HONG KONG, China (CNN) -- Way back in 1888, Kodak popularized the hobby of snapshot photography with its famous slogan: "You press the button, we do the rest."
Zink paper is is dry, waterproof, smudge-proof, tear-proof, peel-off, sticky-backed -- and recyclable.
Now, 120 years later, Zink says: "Just add paper" and do it yourself.
Zink is a zero-ink printing company that has updated the instant gratification that comes from developing pictures for the digital age.
The pleasure of snapping a picture and admiring the print hasn't changed, but the technology has, plus there is a new eco-friendly element.
Zink paper is an advanced composite material with embedded yellow, magenta and cyan dye crystals that change color when heated. For a 2"x3" print, a Zink-enabled printer uses 200 million heat pulses to activate and colorize 100 billion crystals, in 30 seconds, in a single pass.
The final result is a photographically correct print that is not only completely dry, but also waterproof, smudge-proof, tear-proof, peel-off and sticky-backed -- not to mention recyclable.
If Zink's thermal printing process sounds familiar, it differs from D2T2 (dye diffusion thermal transfer), or dye sublimation technology, used by other companies such as Kodak, Canon or Sony, in one crucial aspect -- Zink involves zero ink.
"The source of heat conveyed to the printer head is similar," says Steve Herchen, one of Zink's original inventors and present chief technology officer.
"The advantage with Zink is that there is no need for an ink ribbon. The heat is applied directly to the paper. There are no gears, no motors, no mechanism is required to manage the ink ribbon. All the information is in the paper."
So not only is Zink compact, it's ecological. Because there is no ink, there are no empty ink-ribbon cartridges and no extra packaging to dispose of.
"The paper is the print," concludes Herchen. "Printers can be the smallest footprint of any printing technology."
As the company's first consumer application to hit the market, the Zink-enabled Polaroid Instant Mobile Printer is only slightly bigger than an iPhone, weighs 230 grams, uses a rechargeable lithium-ion battery, and connects to a mobile phone via wireless Bluetooth or to a digital camera through a USB cable.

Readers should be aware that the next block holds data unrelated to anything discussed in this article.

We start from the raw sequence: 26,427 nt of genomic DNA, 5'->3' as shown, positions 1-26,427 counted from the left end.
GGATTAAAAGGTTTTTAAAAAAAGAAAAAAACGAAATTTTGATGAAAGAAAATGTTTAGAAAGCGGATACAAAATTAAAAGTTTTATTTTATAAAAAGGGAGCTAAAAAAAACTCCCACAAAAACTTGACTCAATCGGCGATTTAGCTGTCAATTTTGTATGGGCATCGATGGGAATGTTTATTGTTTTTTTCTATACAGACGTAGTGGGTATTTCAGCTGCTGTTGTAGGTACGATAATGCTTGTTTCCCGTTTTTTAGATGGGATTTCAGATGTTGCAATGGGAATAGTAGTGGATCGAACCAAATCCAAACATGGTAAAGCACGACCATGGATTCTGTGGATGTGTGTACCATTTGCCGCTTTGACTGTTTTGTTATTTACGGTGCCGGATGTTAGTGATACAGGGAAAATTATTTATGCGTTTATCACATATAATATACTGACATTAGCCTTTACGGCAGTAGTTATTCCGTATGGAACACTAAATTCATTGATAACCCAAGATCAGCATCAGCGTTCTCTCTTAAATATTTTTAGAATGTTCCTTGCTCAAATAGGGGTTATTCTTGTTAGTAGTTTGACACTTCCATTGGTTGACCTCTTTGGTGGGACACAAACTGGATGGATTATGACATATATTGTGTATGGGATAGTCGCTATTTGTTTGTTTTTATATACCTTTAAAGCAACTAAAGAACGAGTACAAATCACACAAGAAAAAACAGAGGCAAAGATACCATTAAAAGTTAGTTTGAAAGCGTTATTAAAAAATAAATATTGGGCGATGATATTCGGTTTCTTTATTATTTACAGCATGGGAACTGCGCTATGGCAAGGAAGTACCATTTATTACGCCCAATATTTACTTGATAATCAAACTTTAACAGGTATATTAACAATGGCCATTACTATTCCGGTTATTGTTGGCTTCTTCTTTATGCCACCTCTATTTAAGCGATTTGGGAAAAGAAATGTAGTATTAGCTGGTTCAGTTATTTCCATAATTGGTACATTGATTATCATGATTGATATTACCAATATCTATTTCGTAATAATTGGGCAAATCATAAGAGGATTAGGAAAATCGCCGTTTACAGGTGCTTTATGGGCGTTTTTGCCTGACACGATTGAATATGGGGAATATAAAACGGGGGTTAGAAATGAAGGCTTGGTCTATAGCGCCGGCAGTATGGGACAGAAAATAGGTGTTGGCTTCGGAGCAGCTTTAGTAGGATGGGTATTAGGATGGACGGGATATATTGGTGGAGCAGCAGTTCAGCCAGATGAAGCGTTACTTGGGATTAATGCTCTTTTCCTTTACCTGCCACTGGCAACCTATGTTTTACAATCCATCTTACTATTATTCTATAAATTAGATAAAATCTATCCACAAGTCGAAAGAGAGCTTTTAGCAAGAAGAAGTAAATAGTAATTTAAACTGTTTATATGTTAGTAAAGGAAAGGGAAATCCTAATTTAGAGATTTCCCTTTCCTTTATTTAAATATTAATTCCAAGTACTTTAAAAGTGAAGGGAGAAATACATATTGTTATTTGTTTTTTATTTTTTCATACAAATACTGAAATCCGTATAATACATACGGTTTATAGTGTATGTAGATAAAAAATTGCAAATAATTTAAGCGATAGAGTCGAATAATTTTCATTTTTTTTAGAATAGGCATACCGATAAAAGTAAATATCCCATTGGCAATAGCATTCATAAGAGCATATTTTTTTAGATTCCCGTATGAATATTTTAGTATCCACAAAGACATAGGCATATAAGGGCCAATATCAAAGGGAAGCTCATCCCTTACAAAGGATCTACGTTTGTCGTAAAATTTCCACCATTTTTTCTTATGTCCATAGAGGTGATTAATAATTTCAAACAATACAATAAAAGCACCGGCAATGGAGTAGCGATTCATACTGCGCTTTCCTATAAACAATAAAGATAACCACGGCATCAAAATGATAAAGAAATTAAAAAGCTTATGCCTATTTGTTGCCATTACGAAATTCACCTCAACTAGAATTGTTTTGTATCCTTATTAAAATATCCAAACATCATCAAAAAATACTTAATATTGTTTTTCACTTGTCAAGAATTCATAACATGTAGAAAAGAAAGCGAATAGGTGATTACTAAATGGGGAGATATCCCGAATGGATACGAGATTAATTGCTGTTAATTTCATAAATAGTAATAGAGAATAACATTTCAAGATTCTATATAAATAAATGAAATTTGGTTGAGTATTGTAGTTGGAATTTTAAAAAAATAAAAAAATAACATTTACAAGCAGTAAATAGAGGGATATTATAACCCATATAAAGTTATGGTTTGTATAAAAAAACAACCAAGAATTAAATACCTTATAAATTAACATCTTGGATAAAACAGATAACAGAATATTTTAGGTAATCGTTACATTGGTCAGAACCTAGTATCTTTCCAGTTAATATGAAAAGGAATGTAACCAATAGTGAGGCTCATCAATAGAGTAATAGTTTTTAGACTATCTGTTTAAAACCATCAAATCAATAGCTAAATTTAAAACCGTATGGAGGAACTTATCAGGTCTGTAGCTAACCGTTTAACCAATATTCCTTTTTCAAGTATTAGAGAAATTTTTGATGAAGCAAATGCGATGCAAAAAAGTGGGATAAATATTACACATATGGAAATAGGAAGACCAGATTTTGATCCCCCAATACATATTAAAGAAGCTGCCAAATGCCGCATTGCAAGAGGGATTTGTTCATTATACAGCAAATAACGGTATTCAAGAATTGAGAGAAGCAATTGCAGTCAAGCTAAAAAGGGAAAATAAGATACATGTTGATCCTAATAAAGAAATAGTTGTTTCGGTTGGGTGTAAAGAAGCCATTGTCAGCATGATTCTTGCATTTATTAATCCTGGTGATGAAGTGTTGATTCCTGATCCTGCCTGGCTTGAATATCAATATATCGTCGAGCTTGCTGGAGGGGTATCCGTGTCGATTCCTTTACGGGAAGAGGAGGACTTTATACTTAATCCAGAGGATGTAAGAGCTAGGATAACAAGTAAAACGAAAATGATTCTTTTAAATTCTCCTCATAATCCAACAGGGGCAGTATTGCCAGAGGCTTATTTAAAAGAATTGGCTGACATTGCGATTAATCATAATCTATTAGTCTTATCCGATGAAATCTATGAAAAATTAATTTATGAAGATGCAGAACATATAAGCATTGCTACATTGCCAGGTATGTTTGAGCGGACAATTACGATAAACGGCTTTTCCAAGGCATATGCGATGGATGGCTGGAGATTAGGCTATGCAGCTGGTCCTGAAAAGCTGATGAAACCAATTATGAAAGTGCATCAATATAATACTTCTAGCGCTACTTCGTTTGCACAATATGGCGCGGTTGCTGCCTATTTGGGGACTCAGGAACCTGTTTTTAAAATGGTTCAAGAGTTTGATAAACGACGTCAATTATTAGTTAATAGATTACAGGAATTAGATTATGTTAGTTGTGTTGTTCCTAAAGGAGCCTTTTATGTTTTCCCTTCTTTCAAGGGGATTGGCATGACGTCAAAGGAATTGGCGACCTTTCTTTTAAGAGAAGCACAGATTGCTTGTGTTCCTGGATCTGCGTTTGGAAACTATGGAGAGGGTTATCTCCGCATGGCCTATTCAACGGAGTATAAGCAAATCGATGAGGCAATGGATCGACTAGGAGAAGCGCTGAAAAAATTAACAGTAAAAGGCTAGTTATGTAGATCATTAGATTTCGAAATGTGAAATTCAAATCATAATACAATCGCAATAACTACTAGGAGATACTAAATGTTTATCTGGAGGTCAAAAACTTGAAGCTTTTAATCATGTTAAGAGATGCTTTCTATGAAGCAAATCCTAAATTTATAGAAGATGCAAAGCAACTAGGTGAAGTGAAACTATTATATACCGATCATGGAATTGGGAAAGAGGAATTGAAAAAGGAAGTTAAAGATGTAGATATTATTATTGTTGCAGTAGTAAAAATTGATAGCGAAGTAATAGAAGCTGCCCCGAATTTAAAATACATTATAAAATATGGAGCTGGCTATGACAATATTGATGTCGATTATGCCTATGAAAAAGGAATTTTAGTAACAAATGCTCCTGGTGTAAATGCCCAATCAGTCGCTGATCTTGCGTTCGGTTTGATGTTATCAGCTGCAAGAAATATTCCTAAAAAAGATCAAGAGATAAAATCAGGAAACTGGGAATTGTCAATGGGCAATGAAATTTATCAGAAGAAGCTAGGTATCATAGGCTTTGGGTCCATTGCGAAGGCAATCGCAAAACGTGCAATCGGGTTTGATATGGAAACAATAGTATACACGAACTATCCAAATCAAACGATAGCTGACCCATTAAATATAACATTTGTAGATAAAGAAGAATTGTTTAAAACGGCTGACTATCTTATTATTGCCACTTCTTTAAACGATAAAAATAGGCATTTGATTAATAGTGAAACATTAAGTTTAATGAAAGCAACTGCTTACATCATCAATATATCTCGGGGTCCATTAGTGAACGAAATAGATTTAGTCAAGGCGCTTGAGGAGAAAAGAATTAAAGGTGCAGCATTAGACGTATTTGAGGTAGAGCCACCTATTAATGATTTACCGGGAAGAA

The pocket printer will be available later this summer in the United States, United Kingdom, France, Germany, Spain, Italy and Russia, and will sell for about $150, while Zink paper will be sold in packs of 10 or 30, at 33-40 cents per sheet.
With sales of camera phones and digital cameras growing exponentially, one can easily speculate about hundreds of billions of digital photos being snapped and "trapped" on memory cards and hard drives around the world.
But hold on a nanosec -- Why print to paper at all when we inhabit the global digisphere?
You know you want to
"Our research shows that in this digital age, more than ever, people still have a deep-rooted need to see, feel, mark, share or use their digital images or information in a physical form," remarks Scott Wicker, Zink's chief marketing officer.
"We know there's a pent-up need to print," confides Herchen, a 30-year Polaroid veteran. "Even though not everyone wants to print every image, there is still a real customer need to be able to print on-the-go, whenever you want, wirelessly, from portable devices."
So far, Zink has partnered with Polaroid and manufacturer Alps Electric to produce the Instant Mobile Printer, and with toy-maker TakaraTomy and manufacturer Foxconn for an upcoming product.
In addition, Zink has produced its own not-yet-released 6-megapixel digital camera-printer. If the combo-device doesn't appeal immediately to all die-hard digerati, it might be more likely to win over Polaroid Instamatic nostalgics, or anyone keen on wallet-sized snaps and Japanese-style "purikura" photo-sticker booths.
Commemorating those Kodak moments
Twenty-five-year-old student Caroline enjoys printing out those special shots for her scrapbook or making collages for friends, and she is happy to pick them up from the self-service kiosk after a short wait.
"I like to physically hold the prints and look at them in my hands," she says. "You appreciate a photo more when it's not on the computer. It's one that you've taken the trouble to print, maybe even frame, so you pay more attention."
If one person's print is that same person's carbon footprint, most people seem to agree that printing remains an inalienable delight.
Andy, of the Photo 2000 express kiosk in Hong Kong, confirms: "About half of the people out there prefer to view their pictures printed, rather than on a computer. But all people like to see real photos. All our customers print photos for friends and family, never for business... If they don't want to print, then we close."
Whether instant or not, at least now zero-ink provides us with an environment-friendly alternative to satisfy our pent-up printing desires.
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